Also with the decommissioning of their frontline aircraft they urgently need a replacement. They cannot ignore it anymore (unless politicians step in ofc)


And with the decommissioning of the A-4ARs expected for 2023 (there are only 5 flying out of the original 30 delivered), Argentina is desperately looking for a new modern weapons system that will allow it to recover its air defense capabilities, which is on the way to extinction.
Agree


At this rate, the only way the Air Force will have any combat aircraft is if some nation donates its decommissioned aircraft.
Yep. Or who knows, maybe they can try to play some real diplomacy and make Uncle Sam donate some aircraft in order to block the Russians or their rival, the Chinese for making inroads in the region. If they are skillful in realpolitik, I doubt the US will let them fall in China's hand so easily


As I mentioned in earlier posts, I don’t think either is likely due to fact that the current government does not want to spend the money
We are in the dark now. Thats internal politics of Argentine. If Argentine's Air Force cant lobby hard enough to get a replacement then they are truly hopeless.
Yes funding is tight, but I doubt that Argentine wont proceed with buying new aircrafts. The stakes are too high

In fact I would say this decision would be the litmus test for Argentine's Security establishment. If they cant even push for something like this then I would write off their Air Force aspirations and even their greater strategic aspirations.
Ultimately I think that China will make them an attractive offer by using loans with good terms and accounting for Argentine's fiscal situation.

Also, the JF-17 has some British components that would require some modification to the existing aircraft that Argentina will not be able to pay for.
Are you talking about the ejection seat? If yes, then I dont see how China cannot use their own domestic ejection seat. I dont think that thisnkind of change would be significant enough that it could jeopardize a potential sale. Now regarding other components, I dont know about them. I only know that the ejection system could be sanctioned. However you could be right on that, some small foreign components could exist

To conclude, I think the stakes are too high for Argentine to not procure new aircrafts. Couple that with China's desire to enter the Latin America arms market and I could easily envision the Chinese making a very good offer for Argentine. There might be also local production for some items.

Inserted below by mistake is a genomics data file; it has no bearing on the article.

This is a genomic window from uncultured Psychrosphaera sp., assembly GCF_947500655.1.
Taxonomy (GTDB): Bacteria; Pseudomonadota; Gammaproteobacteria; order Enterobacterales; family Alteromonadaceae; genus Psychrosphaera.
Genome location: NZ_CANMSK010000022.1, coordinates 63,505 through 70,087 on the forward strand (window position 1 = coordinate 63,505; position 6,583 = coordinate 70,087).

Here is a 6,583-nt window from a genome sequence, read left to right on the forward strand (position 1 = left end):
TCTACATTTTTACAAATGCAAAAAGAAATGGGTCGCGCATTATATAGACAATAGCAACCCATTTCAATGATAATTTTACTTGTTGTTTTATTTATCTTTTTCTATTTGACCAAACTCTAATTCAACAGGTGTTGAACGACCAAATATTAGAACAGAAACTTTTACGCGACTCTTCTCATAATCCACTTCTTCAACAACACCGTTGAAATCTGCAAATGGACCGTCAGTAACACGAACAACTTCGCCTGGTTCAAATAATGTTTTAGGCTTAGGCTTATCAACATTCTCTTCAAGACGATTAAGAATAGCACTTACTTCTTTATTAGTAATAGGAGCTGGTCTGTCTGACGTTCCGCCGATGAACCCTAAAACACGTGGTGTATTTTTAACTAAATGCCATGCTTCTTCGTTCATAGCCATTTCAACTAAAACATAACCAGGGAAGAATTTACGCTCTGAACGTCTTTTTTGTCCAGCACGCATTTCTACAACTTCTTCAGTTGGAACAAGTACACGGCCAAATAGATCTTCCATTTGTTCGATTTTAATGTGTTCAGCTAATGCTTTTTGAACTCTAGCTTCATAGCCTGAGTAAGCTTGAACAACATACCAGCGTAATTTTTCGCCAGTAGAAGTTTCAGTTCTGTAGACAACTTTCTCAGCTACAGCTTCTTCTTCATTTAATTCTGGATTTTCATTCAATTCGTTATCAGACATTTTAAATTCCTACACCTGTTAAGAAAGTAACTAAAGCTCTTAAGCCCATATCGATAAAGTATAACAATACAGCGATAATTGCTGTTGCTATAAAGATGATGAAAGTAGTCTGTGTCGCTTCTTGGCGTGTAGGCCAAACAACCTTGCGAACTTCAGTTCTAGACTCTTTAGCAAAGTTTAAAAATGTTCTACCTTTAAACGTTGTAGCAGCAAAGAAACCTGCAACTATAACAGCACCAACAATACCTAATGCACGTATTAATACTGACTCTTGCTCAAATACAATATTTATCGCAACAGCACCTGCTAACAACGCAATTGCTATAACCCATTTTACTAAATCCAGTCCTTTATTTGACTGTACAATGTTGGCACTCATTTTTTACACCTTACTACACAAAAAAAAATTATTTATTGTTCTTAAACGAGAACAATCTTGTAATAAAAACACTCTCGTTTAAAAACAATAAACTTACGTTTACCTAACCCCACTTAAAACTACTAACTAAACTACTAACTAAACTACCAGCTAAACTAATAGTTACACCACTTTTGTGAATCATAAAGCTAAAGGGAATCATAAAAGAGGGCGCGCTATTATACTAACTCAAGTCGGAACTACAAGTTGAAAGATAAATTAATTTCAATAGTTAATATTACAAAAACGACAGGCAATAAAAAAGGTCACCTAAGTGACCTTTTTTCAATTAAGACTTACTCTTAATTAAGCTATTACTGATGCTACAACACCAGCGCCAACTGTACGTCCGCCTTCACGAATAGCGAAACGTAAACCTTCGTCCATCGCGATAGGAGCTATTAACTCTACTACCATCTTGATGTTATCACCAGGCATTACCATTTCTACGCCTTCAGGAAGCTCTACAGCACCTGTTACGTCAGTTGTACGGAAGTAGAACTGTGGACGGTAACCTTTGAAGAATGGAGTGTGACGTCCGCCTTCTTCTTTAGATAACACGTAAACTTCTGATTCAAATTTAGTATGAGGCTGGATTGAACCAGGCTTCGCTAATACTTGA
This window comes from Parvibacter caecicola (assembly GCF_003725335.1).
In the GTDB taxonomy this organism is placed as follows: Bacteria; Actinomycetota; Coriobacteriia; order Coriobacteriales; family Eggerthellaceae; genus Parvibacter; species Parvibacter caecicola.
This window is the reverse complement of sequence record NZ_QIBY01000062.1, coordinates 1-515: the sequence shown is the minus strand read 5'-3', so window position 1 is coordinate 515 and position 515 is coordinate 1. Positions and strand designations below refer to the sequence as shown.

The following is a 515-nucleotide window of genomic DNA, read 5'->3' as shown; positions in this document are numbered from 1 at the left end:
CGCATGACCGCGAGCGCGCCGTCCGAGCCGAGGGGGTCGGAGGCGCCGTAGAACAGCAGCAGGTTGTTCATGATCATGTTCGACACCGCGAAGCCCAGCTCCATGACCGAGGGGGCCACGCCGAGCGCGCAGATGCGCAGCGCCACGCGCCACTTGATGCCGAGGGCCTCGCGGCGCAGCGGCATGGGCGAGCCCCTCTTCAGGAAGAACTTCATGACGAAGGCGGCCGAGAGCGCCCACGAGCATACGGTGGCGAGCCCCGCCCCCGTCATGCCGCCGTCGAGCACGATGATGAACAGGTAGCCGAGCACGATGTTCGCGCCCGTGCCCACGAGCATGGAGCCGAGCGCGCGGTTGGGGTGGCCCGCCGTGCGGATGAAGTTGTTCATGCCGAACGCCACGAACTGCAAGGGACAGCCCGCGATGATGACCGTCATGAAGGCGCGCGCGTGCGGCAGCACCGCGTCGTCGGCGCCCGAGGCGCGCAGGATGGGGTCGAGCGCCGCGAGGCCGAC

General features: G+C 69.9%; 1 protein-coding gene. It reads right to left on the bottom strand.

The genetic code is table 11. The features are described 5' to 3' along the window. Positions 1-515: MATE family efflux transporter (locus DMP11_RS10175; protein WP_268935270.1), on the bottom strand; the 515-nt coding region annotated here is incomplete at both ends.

Again, this is only based of China's interests that it could make such a sweet offer to Argentine.

We will see. Lets wait for more news, because for now we can only speculate
 

siegecrossbow

Lieutenant General
Staff member
Super Moderator
After the British veto to the FA-50 sale, only 2 candidates remain. JF-17 vs MiG-35. Is the moment of definition approaching?

After the decommissioning of the Mirage weapons system in 2015, the Argentine Air Force (FAA) lost its supersonic capacity. And with the decommissioning of the A-4ARs expected for 2023 (there are only 5 flying out of the original 30 delivered), Argentina is desperately looking for a new modern weapons system that will allow it to recover its air defense capabilities, which is on the way to extinction.

At this rate, the only way the Air Force will have any combat aircraft is if some nation donates its decommissioned aircraft.

As I mentioned in earlier posts, I don’t think either is likely due to fact that the current government does not want to spend the money. Also, the JF-17 has some British components that would require some modification to the existing aircraft that Argentina will not be able to pay for.

Any thoughts?

Only the Martin-Baker ejection seat on the JF-17 is of British origin. The Chinese ejection seat used on the FC-1 is also used on the J-10 and has saved many pilots prior to crashes.
 

Miragedriver

Brigadier
We are in the dark now. Thats internal politics of Argentine. If Argentine's Air Force cant lobby hard enough to get a replacement then they are truly hopeless.
Yes funding is tight, but I doubt that Argentine wont proceed with buying new aircrafts. The stakes are too high

In fact I would say this decision would be the litmus test for Argentine's Security establishment. If they cant even push for something like this then I would write off their Air Force aspirations and even their greater strategic aspirations.
Ultimately I think that China will make them an attractive offer by using loans with good terms and accounting for Argentine's fiscal situation.
The current regime in power are the same individuals that were persecuted by the military during the "Dirty War" in the mid/late 1970. The Air Force has been lobbying for aircraft but the politician prefers to spend it on social programs or broadcasting soccer games to the masses for votes.
Some the nation will lose all its experienced pilots and maintenance staff to the private sector or other nations. My opinion is that Argentina will begin to lose parts of its territory to Chile in the next decade. It will be the wake up call that comes too late.
 

Paulo R Siqueira

New Member
Registered Member

PHOTO: Gripen F-39E FAB 4101 fighter jet leaving assembly line​


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Per